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Extracting Analytes with the H-Filter

Previously the Yager lab developed a pump-driven microfluidic device called the H-filter, which allowed extraction of small analytes from complex samples. Separation of two species and subsequent extraction of a purified solution of the faster-diffusing species can be achieved when one inlet contains a mixed sample and the other a collection buffer. The efficiency of the extraction depends onthe diffusion coefficient of each species, the contact time, and the dimensions of the common channel; no intervening membrane is required as long as the Reynolds number in the device is low. We recreated the classic H-filter in a 2DPN shown below.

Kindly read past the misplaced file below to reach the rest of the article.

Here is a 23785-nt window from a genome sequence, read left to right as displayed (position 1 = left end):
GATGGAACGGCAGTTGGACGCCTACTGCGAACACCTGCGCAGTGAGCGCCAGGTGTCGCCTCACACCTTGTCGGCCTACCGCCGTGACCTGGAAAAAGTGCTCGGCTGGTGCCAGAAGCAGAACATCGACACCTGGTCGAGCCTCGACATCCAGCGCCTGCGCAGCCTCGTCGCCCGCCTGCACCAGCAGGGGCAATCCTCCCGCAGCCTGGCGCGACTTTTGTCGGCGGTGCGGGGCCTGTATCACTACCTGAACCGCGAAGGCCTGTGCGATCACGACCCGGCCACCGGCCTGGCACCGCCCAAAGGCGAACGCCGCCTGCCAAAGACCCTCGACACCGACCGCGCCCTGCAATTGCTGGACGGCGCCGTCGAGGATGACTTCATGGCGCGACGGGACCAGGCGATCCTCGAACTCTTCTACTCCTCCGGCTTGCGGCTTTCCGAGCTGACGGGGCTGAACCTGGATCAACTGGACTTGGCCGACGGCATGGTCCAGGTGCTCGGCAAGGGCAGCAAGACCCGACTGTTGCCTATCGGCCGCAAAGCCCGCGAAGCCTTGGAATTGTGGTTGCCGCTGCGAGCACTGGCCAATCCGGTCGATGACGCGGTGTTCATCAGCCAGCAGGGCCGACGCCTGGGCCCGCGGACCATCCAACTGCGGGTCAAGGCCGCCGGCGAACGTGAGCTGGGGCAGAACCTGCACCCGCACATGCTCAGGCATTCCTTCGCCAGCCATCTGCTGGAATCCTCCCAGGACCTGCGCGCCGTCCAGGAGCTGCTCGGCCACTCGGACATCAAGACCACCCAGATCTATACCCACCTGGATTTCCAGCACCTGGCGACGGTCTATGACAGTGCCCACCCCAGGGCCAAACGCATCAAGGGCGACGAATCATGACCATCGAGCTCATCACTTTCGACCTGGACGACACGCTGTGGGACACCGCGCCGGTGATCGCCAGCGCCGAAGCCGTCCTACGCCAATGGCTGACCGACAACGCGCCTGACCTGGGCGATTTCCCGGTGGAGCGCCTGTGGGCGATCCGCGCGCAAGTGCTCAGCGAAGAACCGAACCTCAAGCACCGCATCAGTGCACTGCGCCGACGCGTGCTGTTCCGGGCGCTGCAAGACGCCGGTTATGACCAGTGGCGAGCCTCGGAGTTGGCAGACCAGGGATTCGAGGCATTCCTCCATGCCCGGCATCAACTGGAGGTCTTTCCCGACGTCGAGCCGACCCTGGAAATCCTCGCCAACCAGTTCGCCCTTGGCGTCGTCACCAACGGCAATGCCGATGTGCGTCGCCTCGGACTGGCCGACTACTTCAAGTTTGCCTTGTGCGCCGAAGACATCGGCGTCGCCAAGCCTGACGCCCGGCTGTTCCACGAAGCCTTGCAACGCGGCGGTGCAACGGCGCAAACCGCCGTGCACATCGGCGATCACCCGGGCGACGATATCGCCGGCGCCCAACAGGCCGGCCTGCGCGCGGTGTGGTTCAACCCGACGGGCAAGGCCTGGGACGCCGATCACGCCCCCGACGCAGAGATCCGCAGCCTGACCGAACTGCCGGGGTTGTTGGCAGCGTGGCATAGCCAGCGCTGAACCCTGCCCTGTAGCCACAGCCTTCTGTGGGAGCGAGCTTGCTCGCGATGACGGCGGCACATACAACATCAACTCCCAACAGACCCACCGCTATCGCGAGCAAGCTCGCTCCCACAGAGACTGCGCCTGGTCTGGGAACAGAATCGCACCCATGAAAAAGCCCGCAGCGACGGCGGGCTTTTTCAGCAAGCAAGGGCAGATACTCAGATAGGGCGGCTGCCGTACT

The paper H-filter was used it to separate a small molecule (yellow dye) from a large molecule (blue protein). The yellow extract was recovered by simply cutting out the yellow part of the 2DPN outlet. Paper H-filters could be used to extract analytes from complex samples for downstream analysis.

For more information on the paper H-filter see:

“Microfluidics without pumps: reinventing the T-sensor and H-filter in paper networks,” Lab on a Chip (2011).

Jennifer L. Osborn, Barry Lutz, Elain Fu, Peter Kauffman, Dean Y. Stevens, and Paul Yager.

Department of Bioengineering, University of Washington, Seattle, WA, USA

Original microfluidic H-filter:

“A planar microfabricated fluid filter,” Brody, Osborn, Forster, and Yager. Sensors and Actuators A (Physical), A54 (1-3), 704-708, (1996).

“Microfluidic diffusion-based separation and detection,” Weigl and Yager. Science, 283 (5400), 346-347 (1999).